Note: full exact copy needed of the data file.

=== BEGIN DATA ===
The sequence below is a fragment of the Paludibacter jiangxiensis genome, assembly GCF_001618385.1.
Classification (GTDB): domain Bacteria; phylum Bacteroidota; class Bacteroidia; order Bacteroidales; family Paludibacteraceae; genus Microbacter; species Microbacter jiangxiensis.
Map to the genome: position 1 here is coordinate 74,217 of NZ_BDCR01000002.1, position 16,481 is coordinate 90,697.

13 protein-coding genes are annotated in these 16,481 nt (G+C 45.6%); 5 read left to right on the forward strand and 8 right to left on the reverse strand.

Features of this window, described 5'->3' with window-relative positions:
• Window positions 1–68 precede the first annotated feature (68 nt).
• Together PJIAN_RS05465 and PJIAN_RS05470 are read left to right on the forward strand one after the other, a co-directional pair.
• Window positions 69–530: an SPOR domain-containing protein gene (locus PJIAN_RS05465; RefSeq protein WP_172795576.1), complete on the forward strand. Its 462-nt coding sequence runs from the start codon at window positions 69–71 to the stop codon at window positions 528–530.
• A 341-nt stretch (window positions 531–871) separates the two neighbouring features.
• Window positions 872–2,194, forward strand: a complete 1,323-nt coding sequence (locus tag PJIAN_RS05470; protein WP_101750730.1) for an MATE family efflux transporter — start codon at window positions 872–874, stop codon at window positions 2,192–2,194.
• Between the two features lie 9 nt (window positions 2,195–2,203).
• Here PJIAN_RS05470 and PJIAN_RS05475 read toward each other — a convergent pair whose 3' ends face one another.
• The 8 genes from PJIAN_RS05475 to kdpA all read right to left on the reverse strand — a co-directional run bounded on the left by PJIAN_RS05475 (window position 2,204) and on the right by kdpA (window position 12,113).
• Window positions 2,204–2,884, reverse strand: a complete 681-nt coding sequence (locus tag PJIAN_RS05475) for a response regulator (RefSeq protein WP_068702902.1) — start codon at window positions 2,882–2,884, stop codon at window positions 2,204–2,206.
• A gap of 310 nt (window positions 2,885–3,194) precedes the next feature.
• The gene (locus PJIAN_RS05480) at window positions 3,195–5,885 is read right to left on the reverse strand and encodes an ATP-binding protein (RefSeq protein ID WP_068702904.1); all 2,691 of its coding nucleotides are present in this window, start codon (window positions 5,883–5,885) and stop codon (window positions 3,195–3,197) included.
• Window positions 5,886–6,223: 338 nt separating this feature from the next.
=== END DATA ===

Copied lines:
The sequence below is a fragment of the Paludibacter jiangxiensis genome, assembly GCF_001618385.1.
Classification (GTDB): domain Bacteria; phylum Bacteroidota; class Bacteroidia; order Bacteroidales; family Paludibacteraceae; genus Microbacter; species Microbacter jiangxiensis.
Map to the genome: position 1 here is coordinate 74,217 of NZ_BDCR01000002.1, position 16,481 is coordinate 90,697.

13 protein-coding genes are annotated in these 16,481 nt (G+C 45.6%); 5 read left to right on the forward strand and 8 right to left on the reverse strand.

Features of this window, described 5'->3' with window-relative positions:
• Window positions 1–68 precede the first annotated feature (68 nt).
• Together PJIAN_RS05465 and PJIAN_RS05470 are read left to right on the forward strand one after the other, a co-directional pair.
• Window positions 69–530: an SPOR domain-containing protein gene (locus PJIAN_RS05465; RefSeq protein WP_172795576.1), complete on the forward strand. Its 462-nt coding sequence runs from the start codon at window positions 69–71 to the stop codon at window positions 528–530.
• A 341-nt stretch (window positions 531–871) separates the two neighbouring features.
• Window positions 872–2,194, forward strand: a complete 1,323-nt coding sequence (locus tag PJIAN_RS05470; protein WP_101750730.1) for an MATE family efflux transporter — start codon at window positions 872–874, stop codon at window positions 2,192–2,194.
• Between the two features lie 9 nt (window positions 2,195–2,203).
• Here PJIAN_RS05470 and PJIAN_RS05475 read toward each other — a convergent pair whose 3' ends face one another.
• The 8 genes from PJIAN_RS05475 to kdpA all read right to left on the reverse strand — a co-directional run bounded on the left by PJIAN_RS05475 (window position 2,204) and on the right by kdpA (window position 12,113).
• Window positions 2,204–2,884, reverse strand: a complete 681-nt coding sequence (locus tag PJIAN_RS05475) for a response regulator (RefSeq protein WP_068702902.1) — start codon at window positions 2,882–2,884, stop codon at window positions 2,204–2,206.
• A gap of 310 nt (window positions 2,885–3,194) precedes the next feature.
• The gene (locus PJIAN_RS05480) at window positions 3,195–5,885 is read right to left on the reverse strand and encodes an ATP-binding protein (RefSeq protein ID WP_068702904.1); all 2,691 of its coding nucleotides are present in this window, start codon (window positions 5,883–5,885) and stop codon (window positions 3,195–3,197) included.
• Window positions 5,886–6,223: 338 nt separating this feature from the next.